Kildare County Council warn of bog fires, drowning risks, and water shortage dangers due to heatwave

Advice issued

Leinster Leader reporter

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Kildare County Council warn of forest fire, drowning and water shortage dangers due to heatwave

Swimmers urged to be aware of the dangers

With this spell of hot weather set to continue Kildare Fire Service are urging people to be to be conscious of the potential for outdoor fires in glass lands, forests and bogs.

"It is a great time to be out in our beautiful natural environment but carelessness with smoking materials, BBQs or other ignition sources could result in an outdoor fire that would ultimately destroy that civic amenity. This is not the time to be burning vegetation and outdoor fires can escalate very quickly in the current weather conditions," said a Kildare County Council spokesperson.

SEE ALSO: Kildare forest fire warning: National Red alert issued by Dept of Agriculture

Kildare Fire service recommends that the following tips for having a safe BBQ:

∙ If you are using a gas BBQ check the cylinders for rust or damage and ensure any connections are clean and fitting snugly before lighting. Check the condition of the hoses and any of the connections for perishing or blockages.

∙ Always site a barbeque on a firm, level base sheltered from wind gusts and well away from anything flammable like garden sheds, vegetation, fences etc.

∙  Have a garden hose or similar continuous supply of water available at all times.

∙  Follow the manufacturer's instructions and use the correct start up and shut down procedures. NEVER put any flammable liquid on a barbeque.

∙ Ensure that the lit barbeque is in the care of a responsible adult at all times.

∙ Keep children away from any barbeque and remember to remove and secure any lighters and matches that you have used in lighting the barbeque.

∙ Only use a barbeque in a well ventilated area as fumes and gases emitted may be harmful.

∙  If a gas leak does occur shut off the cylinder immediately and allow any gas to dissipate.

∙  Use alcohol responsibly around barbeques.

∙  Allow hot ashes or coals to cool for 48 hours before removing them.

Kildare Fire Service is also highlighting that Kildare's bog lands and fen lands are area of high risk and are asking the people of Kildare to be vigilant with naked flames and potential ignition sources in these areas.

Farmers are being advised to exercise extreme caution with respect to hay making and the use of machinery and other agricultural activity that may also present a risk of fire in dry vegetation on cultivated lands in the current conditions. Under the current extreme conditions there is the potential for rapid and unpredictable wildfire development and spread.

"The issue of a Condition Red Extreme fire risk warning is a comparatively rare event and the Department of Agriculture Food and the Marine are urging people to take immediate action to protect resources and property," said the council.

The recommended actions include:
 Forest owners/ managers, other land managers, landowners and local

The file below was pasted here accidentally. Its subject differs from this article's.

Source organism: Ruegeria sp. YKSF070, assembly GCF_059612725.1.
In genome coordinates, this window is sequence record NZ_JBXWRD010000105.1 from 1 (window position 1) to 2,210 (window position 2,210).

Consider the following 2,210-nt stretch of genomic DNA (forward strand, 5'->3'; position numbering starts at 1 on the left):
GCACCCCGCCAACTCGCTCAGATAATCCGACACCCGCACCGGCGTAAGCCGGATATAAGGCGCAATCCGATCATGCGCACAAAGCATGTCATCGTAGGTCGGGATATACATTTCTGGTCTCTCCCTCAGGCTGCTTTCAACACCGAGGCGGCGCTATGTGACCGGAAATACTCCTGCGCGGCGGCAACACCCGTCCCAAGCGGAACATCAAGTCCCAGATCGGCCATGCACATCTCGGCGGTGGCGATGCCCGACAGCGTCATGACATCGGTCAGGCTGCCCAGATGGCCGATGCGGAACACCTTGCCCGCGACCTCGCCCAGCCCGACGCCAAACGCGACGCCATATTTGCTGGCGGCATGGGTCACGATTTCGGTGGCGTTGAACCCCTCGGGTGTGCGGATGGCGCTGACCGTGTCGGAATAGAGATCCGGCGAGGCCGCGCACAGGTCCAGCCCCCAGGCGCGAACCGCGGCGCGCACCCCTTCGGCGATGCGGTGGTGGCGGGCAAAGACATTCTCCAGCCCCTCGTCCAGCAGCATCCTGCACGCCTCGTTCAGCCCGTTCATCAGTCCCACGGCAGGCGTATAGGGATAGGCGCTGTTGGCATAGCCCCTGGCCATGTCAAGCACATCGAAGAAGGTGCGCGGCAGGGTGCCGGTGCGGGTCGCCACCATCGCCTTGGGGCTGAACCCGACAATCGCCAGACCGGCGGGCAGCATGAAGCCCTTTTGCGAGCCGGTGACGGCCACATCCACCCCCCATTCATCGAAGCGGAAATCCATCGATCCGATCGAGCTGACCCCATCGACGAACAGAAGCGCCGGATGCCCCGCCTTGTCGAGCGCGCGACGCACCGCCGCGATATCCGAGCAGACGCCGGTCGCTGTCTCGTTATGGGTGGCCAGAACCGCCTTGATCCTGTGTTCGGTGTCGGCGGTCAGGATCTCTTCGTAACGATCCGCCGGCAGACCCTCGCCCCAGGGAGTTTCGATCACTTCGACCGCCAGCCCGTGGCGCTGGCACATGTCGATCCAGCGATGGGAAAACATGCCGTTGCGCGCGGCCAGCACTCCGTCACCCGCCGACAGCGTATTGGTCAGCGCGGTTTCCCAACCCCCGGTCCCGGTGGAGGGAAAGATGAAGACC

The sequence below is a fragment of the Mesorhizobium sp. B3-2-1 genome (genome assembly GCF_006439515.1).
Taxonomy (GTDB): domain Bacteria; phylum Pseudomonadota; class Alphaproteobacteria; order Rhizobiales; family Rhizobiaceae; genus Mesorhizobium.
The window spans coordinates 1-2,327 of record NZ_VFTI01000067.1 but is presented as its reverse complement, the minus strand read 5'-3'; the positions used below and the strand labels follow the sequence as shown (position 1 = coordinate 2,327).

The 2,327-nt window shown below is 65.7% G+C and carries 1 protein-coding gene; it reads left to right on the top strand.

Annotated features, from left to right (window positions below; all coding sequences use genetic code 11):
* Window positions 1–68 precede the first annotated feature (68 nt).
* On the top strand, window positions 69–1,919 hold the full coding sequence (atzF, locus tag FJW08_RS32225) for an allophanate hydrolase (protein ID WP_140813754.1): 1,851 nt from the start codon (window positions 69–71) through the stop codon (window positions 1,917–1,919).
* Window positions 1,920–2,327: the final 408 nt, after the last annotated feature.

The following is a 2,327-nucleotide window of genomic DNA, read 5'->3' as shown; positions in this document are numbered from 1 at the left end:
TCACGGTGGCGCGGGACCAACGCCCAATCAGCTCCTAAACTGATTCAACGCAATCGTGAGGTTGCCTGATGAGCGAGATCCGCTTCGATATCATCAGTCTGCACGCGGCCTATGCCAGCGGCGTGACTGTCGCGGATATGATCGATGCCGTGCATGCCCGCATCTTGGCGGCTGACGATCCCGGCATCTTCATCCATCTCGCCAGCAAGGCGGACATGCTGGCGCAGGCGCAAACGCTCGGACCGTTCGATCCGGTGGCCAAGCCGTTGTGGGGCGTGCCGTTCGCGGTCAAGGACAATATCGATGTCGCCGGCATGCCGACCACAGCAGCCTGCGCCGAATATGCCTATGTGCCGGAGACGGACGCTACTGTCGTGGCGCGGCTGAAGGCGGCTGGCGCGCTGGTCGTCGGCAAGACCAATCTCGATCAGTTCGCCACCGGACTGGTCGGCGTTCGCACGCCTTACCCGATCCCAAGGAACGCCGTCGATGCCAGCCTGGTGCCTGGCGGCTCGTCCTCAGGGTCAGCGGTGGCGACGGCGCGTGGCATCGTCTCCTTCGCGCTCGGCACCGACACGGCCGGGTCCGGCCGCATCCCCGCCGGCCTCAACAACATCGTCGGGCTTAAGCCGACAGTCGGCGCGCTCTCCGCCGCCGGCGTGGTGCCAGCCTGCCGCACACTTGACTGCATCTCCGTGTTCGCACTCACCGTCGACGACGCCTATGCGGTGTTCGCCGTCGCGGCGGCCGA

authorities should now implement fire patrols to exclude all fire activity from
the landscape and enforce relevant fire protection legislation for the
duration of this notice
 Rural residents should be vigilant and check on vulnerable neighbours
 Member of the public and visitors to recreational areas should cooperate
with all requests regarding fire safety, obey all relevant bye-laws and be
considerate in parking vehicles so as not to impede access by emergency
vehicles

Water Safety

Irish Water Safety and Kildare County Council are appealing to the public to take greater care when swimming and fishing in the current spell of warm weather.

62% of all drownings occur at inland water sites. Water temperature is 18° Celsius and less in many inland sites and is 14° and less at sea. Cold water immersion is the greatest contributing factor to drowning on our island nation


1. Swim at designated bathing areas where possible

2. If there is no designated bathing area near you then swim at known traditional bathing areas where there are ringbuoys erected that you can use if somebody gets in to difficulty

3. Swim within your depth and stay within your depth

4. Use local knowledge to determine local hazards and safest areas to swim

5. Always ensure that the ringbuoy is in its yellow box before entering the water

6. Make sure that the edges are shallow shelving so that you can safely and easily enter and exit the water

7. Don’t swim in Quarries and ESB Reservoirs and tail races

8. Wear a wet suit if you are not used to the cold water

9. Stay Away From The Edge after you consume alcohol as 30% of all drowned victims have consumed alcohol.


The majority of drownings occur inland where river and lake beds can be difficult to see and therefore extremely difficult to determine if you are swimming within your depth. The onset of cramp, combined with the panicked realisation that you are out of your depth can have tragic consequences and be compounded further by the muscle cooling effect of longer periods in open water.

If you see someone in difficulty, these simple steps may save a life:


A. Shout to the casualty and encourage them to shore. This may orientate them just enough.

B. Reach out with a long object such a branch or a piece of clothing but do not enter the water yourself.

C. Throw a ringbuoy or any floating object.

Water Conservation

Irish Water are asking the public to conserve water.  Please click here for further information.